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Rodriguez v. Village of Montgomery

February 9, 2009


The opinion of the court was delivered by: Matthew F. Kennelly, District Judge


Diana Rodriguez has sued the Chief of Police of the Village of Montgomery and the Village (the "Village Defendants"), as well as the Sheriff of Kane County, the State's Attorney of Kane County, and the County (the "County Defendants"), pursuant to 42 U.S.C. § 1983, seeking equitable relief and damages. Rodriguez alleges the defendants violated her constitutional due process rights by denying her right to a prompt post-seizure probable cause hearing after Village law enforcement officials seized her vehicle.

Rodriguez has moved pursuant to Federal Rule of Civil Procedure 23(b)(2) and (b)(3) for certification of a class consisting of all those persons who had vehicles seized in Kane County provided: (1) the vehicle was not immediately returned to the owner; (2) the vehicle was impounded pursuant to 720 ILCS 5/36-1 ("Article 36"); and (3) the vehicle was held for more than seven days without a hearing to determine probable cause to continue to detain the vehicle. For the reasons set forth below, the Court grants Rodriguez's motion with regard to her claims against the County Defendants but denies the motion with regard to her claims against the Village Defendants.


On January 24, 2008, Rodriguez's son was driving her car, when Village of Montgomery police stopped him and issued him a ticket for driving on a suspended license. The police towed Rodriguez's car to the Montgomery police station, where it was held in accordance with Article 36. For several weeks, Rodriguez contacted the Montgomery police to inquire about the return of her vehicle. The police informed Rodriguez, however, that her car would not be returned and that she would eventually receive notice about the forfeiture proceedings from the Kane County State's Attorney. Rodriguez learned nothing more until nearly two months later, when she received notice that the State's Attorney had filed a forfeiture action and that a hearing was scheduled for May 5, 2008.

Rodriguez argues that both sets of defendants failed to provide her with a prompt post-seizure hearing in violation of her due process rights. She alleges that the Village Defendants have a policy and practice to delay delivery of property seized pursuant to Article 36 to the County Defendants without conducting a hearing. As a result, Rodriguez contends, vehicles remain in the Village's possession for more than ten days without a hearing to determine whether the vehicle is actually subject to seizure under Article 36. Rodriguez also claims that the inherent delays in the Village's practice prevent the owner from posting bond to secure release of the vehicle. She maintains that further delays occur after the County Defendants are notified of the seizure and obtain possession of the vehicle. Once the Village turns the cars over to the County, Rodriguez alleges, they remain in the Sheriff's possession for an extended period without a hearing to determine the propriety of the seizure.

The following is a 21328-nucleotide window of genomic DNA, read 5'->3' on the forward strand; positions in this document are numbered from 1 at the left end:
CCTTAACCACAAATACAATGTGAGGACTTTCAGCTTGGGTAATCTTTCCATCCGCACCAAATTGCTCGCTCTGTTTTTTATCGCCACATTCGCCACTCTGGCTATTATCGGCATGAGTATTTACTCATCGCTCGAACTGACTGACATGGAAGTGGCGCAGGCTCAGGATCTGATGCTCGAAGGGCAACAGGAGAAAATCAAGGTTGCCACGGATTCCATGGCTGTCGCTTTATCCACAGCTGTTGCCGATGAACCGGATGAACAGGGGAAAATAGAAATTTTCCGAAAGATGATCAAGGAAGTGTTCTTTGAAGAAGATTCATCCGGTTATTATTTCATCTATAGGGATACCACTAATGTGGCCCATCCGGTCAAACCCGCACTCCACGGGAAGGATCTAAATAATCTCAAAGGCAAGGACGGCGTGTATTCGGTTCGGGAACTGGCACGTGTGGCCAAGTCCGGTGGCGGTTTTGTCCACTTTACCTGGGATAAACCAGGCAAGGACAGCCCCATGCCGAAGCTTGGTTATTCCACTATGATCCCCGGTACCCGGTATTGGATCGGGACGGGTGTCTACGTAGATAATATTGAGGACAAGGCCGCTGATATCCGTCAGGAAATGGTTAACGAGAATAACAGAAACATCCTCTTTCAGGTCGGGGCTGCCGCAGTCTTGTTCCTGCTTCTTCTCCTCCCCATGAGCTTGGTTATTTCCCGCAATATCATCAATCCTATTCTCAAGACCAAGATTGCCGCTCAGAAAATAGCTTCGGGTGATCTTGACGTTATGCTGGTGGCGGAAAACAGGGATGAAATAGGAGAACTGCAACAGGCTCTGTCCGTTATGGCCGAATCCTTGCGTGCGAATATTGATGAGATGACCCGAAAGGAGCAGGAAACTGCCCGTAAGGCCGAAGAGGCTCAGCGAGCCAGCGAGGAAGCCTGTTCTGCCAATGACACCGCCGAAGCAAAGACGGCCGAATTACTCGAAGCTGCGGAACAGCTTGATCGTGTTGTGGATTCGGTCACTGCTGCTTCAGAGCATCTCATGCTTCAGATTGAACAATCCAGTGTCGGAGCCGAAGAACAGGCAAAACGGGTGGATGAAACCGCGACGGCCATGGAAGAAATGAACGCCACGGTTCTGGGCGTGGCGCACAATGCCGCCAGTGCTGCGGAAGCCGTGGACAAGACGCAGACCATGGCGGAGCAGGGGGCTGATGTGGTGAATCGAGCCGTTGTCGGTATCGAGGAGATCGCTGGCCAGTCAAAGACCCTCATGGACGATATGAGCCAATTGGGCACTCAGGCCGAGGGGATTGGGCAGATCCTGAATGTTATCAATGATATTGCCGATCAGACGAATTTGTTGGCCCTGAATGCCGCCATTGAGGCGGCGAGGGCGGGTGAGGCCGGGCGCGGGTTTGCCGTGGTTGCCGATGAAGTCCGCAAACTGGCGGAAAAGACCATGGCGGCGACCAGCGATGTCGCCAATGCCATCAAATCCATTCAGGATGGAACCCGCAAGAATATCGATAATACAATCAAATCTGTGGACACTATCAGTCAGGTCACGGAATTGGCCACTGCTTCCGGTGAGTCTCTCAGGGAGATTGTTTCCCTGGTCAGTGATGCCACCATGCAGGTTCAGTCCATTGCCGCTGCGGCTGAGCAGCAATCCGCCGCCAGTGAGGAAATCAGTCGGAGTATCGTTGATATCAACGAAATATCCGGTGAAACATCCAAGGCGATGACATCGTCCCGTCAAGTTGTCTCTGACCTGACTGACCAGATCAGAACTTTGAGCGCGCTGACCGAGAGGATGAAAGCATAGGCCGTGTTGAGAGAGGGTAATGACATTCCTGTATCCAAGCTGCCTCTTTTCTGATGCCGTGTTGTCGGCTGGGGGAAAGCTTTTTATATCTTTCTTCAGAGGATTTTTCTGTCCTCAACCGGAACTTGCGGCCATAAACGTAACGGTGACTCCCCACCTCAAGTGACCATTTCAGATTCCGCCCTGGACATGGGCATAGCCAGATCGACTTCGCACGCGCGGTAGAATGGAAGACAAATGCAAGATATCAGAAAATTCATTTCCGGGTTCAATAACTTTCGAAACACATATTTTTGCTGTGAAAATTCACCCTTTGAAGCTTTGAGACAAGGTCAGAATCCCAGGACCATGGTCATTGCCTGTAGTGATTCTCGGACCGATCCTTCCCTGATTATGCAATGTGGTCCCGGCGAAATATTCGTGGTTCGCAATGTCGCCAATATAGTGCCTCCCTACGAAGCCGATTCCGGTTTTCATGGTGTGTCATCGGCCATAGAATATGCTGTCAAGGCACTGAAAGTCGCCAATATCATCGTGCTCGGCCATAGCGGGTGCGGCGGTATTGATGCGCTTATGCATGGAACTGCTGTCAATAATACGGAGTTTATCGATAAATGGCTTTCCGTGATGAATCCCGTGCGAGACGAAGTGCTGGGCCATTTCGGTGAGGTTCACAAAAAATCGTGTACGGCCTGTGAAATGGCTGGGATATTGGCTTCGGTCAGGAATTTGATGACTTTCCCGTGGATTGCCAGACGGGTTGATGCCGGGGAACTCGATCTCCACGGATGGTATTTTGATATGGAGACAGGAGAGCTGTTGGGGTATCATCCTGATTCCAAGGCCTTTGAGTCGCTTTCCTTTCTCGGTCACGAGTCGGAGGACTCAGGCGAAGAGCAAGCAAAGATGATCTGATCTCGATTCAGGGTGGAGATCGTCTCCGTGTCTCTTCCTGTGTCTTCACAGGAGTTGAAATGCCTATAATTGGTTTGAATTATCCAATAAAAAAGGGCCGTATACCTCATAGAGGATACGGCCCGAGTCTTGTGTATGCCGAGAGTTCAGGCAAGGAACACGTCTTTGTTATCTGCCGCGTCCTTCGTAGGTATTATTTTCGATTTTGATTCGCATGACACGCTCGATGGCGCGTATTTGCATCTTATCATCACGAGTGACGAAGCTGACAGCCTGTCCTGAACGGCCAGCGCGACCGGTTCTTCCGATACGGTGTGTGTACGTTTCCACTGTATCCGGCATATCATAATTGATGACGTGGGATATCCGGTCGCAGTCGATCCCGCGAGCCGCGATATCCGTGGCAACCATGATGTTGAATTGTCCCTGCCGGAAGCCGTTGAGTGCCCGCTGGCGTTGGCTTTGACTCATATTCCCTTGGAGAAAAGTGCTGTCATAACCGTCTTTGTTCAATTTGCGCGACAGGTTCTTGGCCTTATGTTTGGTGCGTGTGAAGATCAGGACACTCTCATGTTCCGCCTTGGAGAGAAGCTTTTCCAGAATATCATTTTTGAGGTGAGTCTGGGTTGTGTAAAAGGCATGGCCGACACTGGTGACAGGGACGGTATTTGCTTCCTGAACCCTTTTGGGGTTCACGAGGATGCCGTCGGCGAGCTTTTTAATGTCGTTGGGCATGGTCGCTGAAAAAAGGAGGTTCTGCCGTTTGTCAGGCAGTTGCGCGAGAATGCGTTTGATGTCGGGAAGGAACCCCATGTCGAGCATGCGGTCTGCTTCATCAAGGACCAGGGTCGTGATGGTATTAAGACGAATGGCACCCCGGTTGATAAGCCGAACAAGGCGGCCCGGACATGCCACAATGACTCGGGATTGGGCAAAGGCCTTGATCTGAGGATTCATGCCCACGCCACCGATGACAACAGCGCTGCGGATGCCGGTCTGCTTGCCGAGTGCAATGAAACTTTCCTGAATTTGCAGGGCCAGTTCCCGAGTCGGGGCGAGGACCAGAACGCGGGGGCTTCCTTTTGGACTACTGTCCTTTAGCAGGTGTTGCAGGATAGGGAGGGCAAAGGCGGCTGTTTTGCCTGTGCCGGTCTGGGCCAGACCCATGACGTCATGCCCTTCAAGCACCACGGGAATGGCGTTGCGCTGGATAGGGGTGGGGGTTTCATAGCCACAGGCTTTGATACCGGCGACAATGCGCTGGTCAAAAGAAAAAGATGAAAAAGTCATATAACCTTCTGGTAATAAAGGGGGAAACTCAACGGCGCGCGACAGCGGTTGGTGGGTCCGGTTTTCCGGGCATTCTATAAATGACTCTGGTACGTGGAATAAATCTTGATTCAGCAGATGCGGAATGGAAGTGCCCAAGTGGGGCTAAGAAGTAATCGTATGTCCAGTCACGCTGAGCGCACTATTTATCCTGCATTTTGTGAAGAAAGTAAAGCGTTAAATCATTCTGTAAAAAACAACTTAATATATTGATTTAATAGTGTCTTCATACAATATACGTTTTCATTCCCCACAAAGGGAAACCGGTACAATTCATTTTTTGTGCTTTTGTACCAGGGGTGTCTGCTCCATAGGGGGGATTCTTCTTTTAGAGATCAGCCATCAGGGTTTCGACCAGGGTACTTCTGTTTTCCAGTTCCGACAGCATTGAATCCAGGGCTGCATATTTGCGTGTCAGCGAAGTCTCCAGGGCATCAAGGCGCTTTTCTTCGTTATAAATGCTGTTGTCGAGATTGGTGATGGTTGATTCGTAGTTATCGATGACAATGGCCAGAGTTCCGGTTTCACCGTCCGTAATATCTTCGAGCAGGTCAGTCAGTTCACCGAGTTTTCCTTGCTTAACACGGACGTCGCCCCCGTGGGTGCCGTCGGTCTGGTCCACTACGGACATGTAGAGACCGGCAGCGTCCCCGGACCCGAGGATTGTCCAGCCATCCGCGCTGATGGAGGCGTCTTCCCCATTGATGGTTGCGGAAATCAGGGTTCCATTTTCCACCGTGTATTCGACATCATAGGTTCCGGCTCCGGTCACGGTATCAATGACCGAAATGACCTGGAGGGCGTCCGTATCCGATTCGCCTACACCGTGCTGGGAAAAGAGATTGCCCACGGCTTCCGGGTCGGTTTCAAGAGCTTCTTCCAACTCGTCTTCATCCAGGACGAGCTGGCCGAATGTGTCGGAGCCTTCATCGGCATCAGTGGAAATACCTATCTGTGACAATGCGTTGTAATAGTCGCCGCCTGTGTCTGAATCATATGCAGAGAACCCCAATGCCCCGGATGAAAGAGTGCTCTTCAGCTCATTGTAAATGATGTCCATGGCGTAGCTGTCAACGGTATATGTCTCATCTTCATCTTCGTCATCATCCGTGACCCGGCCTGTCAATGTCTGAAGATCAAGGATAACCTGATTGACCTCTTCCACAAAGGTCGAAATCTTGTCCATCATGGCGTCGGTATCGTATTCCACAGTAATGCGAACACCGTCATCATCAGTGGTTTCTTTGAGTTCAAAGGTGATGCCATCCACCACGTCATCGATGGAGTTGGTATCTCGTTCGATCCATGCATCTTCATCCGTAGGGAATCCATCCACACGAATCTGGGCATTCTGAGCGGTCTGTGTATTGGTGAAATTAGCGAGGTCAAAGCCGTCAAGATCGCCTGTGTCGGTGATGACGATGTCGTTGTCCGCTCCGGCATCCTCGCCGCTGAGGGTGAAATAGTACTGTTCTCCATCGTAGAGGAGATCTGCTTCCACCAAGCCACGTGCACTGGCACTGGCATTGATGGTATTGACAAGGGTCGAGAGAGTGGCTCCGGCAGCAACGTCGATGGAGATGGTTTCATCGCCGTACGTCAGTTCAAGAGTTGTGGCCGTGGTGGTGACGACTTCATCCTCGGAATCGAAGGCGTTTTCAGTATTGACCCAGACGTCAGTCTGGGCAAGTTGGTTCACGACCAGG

Rodriguez requests a declaratory judgment that the defendants violated her due process rights, an injunction against defendants' current practice of retaining seized property for weeks without a judicial determination of cause, and an award damages and attorney's fees.


A party seeking class certification bears the burden of showing that the conditions of Rule 23 are satisfied. See General Tel. Co. of Southwest v. Falcon, 457 U.S. 147, 161 (1982); Trotter v. Klincar, 748 F.2d 1177, 1184 (7th Cir. 1984). First, the putative plaintiff must satisfy the four prerequisites of Rule 23(a): the class is so numerous that joinder of the class members is impracticable; there are questions of law or fact common to the class; the claims or defenses of the class representatives are typical of the claims or defenses of the class as a whole; and the representatives will fairly and adequately protect the class interests. Fed. R. Civ. P. 23(a). Second, the moving party must demonstrate that the class satisfies at least one of the Rule 23(b) requirements. Retired Chicago Police Ass'n v. City of Chicago, 7 F.3d 584, 596 (7th Cir. 1993).

The Court notes preliminarily that Rodriguez claims that each group of defendants independently violated her due process rights.*fn1 Accordingly, the Court evaluates class certification separately as to each group of defendants.

1. Rule 23(a) Requirements

a. Numerosity

Rule 23(a)(1) requires that a class be so "numerous that joinder of all members is impracticable." Fed. R. Civ. P. 23(a)(1). In determining numerosity, a court may not rely on conclusory allegations as to the size of a class or the impracticability of joinder, Marcial v. Coronet Ins. Co., 880 F.2d 954, 957 (7th Cir. 1989), and may require plaintiff to establish class size through affidavits or other evidence. Szabo v. Bridgeport Machines, Inc., 249 F.3d 672, 676 (7th Cir. 2001). A court may, however, make common sense assumptions to determine class size. Hispanics United of Du Page County v. Village of Addison, 160 F.R.D. 681, 688 (N.D. Ill. 1995).

Rodriguez contends that the alleged policy affects hundreds of people annually. She relies on the records obtained from the State's Attorney to support her position. These records reflect that law enforcement officials within Kane County impounded more ...

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